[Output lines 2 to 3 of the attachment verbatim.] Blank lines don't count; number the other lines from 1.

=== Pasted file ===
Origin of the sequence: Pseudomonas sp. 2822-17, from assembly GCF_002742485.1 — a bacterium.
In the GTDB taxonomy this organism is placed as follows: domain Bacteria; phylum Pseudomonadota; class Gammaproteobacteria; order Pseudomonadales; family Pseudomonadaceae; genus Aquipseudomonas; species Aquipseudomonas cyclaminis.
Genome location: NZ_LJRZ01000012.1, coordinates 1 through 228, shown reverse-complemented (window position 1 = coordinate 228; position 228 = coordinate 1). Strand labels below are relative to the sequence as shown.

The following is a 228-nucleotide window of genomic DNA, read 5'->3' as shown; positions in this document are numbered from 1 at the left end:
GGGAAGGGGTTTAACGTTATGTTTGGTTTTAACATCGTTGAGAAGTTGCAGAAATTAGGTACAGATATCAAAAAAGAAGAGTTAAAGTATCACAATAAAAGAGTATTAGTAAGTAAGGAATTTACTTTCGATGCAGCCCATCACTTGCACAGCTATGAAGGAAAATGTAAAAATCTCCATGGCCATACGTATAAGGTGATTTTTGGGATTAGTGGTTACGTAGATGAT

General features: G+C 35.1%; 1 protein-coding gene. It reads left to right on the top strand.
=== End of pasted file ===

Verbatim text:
In the GTDB taxonomy this organism is placed as follows: domain Bacteria; phylum Pseudomonadota; class Gammaproteobacteria; order Pseudomonadales; family Pseudomonadaceae; genus Aquipseudomonas; species Aquipseudomonas cyclaminis.
Genome location: NZ_LJRZ01000012.1, coordinates 1 through 228, shown reverse-complemented (window position 1 = coordinate 228; position 228 = coordinate 1). Strand labels below are relative to the sequence as shown.